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Avoid high-heeled shoes at a standing table

Avoid high-heeled shoes at a standing table

Photographer:Fotograaf: Loraine Bodewes

Pilot project with standing tutorials

A standing tutorial: is it healthier, better for group dynamics and learning? Experiments are being carried out at University College Maastricht and in the Maastricht Science Programme. “Sometimes I have classes from eight to half past six in the evening. Standing between sessions keeps me awake.” A tip: kick high-heeled shoes under the table.

Seven students from the Maastricht Science Programme who have gathered this Thursday morning for a tutorial, will be talking about tropical ecology. Ordinary building: Minderbroedersberg 6. Ordinary classroom: square, four tables, eight chairs, and a whiteboard. A little on the boring side.
Just before eleven, a few students have already dropped into chairs. Roy Erkens, lecturer and researcher, enters the room. He presses a button and up comes the desk. Students follow his example; in no time, there are four standing tables. The chairs serve as racks for coats and bags for the next two hours.
It was Erkens who introduced the standing tutorial last year. “I sometimes spent hours teaching in one day, I became tired of sitting inactively. That is when I started standing up. Students did it too. The electrically adjustable desks are wonderful to work at, but in the beginning I just used a regular standing table.” He points to a folding model resting against the wall. Of course I was a little sceptical, afraid that the students wouldn’t like it, but my wife said: ‘They stand in a pub for hours, don’t they?’”
Folders and notes are open in front of everyone. They all appear to have a good stance, although the female chairperson’s pose comes closest to the recommendations displayed on sheets of paper on the wall. They contain tips and images. A good pose? Relaxed shoulders, head in the centre, knees slightly bent, bottom tucked in, feet slightly apart. Bad? More weight on one leg, bottom sticking out, hanging head.

New smoking
University College Maastricht has also been experimenting since September with ten standing tutorials. The Edlab, the new centre for education innovation headed by Harm Hospers, is supervising the project. “They had to get used to it – one student literally said: ‘I’m not here for my health’- but most now think it’s fine,” says Nicolai Manie from the Edlab and co-ordinator of academic advising at UCM. Nevertheless, it is not all about health. “We are also looking at what it does to learning and the interaction between students. Moreover, we don’t know if standing for two hours is the best alternative. The only thing we do know, is that sitting is bad.”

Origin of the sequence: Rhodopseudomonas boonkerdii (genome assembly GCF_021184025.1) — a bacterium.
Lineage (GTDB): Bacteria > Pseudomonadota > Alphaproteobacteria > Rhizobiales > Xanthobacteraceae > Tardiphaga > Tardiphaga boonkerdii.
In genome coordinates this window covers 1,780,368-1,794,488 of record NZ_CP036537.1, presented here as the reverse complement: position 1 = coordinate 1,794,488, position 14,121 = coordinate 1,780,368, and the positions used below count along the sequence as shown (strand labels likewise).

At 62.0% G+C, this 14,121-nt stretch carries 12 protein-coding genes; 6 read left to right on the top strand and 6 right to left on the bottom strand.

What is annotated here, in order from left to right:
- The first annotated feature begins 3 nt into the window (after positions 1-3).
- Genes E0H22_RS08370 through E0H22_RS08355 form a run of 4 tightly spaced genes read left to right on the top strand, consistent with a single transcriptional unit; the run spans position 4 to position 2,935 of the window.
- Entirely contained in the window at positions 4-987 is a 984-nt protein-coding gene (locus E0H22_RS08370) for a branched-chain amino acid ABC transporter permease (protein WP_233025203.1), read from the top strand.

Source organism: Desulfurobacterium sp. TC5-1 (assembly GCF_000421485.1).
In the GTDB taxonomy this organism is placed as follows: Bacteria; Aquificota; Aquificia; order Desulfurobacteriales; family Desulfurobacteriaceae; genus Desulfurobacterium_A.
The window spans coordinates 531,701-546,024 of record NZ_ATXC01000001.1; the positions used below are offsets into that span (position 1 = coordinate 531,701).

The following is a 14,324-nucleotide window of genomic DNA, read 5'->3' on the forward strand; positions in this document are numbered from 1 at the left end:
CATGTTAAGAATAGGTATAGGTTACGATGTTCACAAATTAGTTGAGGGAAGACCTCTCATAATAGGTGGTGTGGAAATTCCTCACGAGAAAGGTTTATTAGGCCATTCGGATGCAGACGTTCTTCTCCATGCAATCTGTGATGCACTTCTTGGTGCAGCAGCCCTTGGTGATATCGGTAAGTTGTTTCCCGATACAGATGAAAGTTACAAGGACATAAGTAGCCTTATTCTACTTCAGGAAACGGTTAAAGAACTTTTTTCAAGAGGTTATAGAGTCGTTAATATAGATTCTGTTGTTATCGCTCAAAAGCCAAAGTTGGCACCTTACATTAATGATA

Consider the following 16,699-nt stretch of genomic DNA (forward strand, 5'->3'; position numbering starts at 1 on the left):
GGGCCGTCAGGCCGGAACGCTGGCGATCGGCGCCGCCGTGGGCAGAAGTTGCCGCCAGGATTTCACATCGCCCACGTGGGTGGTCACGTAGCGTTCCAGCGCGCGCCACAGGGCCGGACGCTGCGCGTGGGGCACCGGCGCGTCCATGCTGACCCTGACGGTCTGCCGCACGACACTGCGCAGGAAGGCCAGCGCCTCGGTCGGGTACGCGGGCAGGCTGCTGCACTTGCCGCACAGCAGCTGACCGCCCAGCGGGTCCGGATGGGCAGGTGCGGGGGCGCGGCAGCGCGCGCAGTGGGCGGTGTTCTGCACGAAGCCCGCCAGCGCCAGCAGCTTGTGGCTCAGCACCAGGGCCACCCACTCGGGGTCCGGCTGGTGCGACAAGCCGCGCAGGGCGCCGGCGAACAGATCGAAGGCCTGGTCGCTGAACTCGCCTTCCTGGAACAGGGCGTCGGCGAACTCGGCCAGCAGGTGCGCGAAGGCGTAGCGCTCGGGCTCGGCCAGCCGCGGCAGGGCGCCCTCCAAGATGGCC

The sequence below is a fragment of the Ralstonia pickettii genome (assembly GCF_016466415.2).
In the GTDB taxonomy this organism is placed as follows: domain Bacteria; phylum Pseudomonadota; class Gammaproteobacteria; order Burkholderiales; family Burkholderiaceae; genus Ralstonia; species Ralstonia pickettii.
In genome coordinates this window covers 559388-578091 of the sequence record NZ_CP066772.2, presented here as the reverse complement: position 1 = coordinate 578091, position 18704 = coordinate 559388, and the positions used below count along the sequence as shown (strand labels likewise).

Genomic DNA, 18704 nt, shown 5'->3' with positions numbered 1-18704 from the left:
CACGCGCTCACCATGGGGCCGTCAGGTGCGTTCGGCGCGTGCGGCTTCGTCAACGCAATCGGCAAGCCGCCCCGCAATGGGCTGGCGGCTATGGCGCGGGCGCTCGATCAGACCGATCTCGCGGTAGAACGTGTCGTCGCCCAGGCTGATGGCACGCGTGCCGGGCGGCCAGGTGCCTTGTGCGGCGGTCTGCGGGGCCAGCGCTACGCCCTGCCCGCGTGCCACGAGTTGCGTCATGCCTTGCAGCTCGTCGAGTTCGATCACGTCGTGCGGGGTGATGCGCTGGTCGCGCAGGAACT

Sitting is the new smoking, wrote James Levine, a British researcher and writer of Get Up!, in which he declares sitting to be the enemy. Levine reckons that sitting is the worst thing you can do. Scientists are linking sitting to a higher risk of diabetes, depression, and cancer.
Hans Savelberg, a Maastricht movement scientist, carried out a study in which he subjected eighteen test subjects to three different exercise regimes (a combination of sitting and a little walking, strolling, and intensive exercises) for four days. After that, the test subjects’ blood levels were analysed. The strolling regime clearly turned out to have the best health benefits.
Savelberg and his colleague Bernard Duvivier are about to test the learning effects and group dynamics of the Edlab project. Savelberg welcomes the initiative. “In the literature, you can read that attention increases when you are active.” According to him, the crux is the alternation between sitting and standing. “If I stand at my desk for a whole day, I start to feel my knees around three o’clock. Others experience problems with varicose veins more quickly.” Savelberg doesn’t expect huge health effects. “For students it is only two tutorials of two hours a week. I think they will become more conscious, they will wonder why they automatically always sit and maybe because of that they will remain standing more often.”

Think outside the box
Back to Erkens’ tutorial. He urges the chairperson to make haste. The assignment has not been discussed in full, but the clock is about to strike twelve. Later on Erkens says, when asked: “The discussions take much longer. Keeping an eye on the time is something they will have to work at.” Still, most of the feedback is positive. The students feel more energetic, they say. Tired legs, cramps? None of that. Erkens: “Certainly in the second hour of most tutorials, you can see fatigue setting in. That is a pity, especially because that is when the next assignment is discussed, a time for brainstorming. In our case, you see that the discussion remains lively. Students also feel free to come up to the whiteboard to make notes.”
Manie: “The Edlab wants to innovate and that means you occasionally have to think outside the box. Standing is one option to change the dynamics, but perhaps something needs to be changed in the room, like a different setup or desks and walls that can be written on, multiple whiteboards, working in subgroups.” 
Whether standing discussions will be the standard throughout the UM next year, remains to be seen. “It is not suitable for everyone and everything. Roy is enthusiastic, but according to one of the UCM lecturers, it doesn’t work with his skills training where one student makes a presentation. Students thought it was boring to just stand and listen,” says Manie. “Still, we would like to expand the project, preferably a number of tutorials at every faculty. Just to try it out.”

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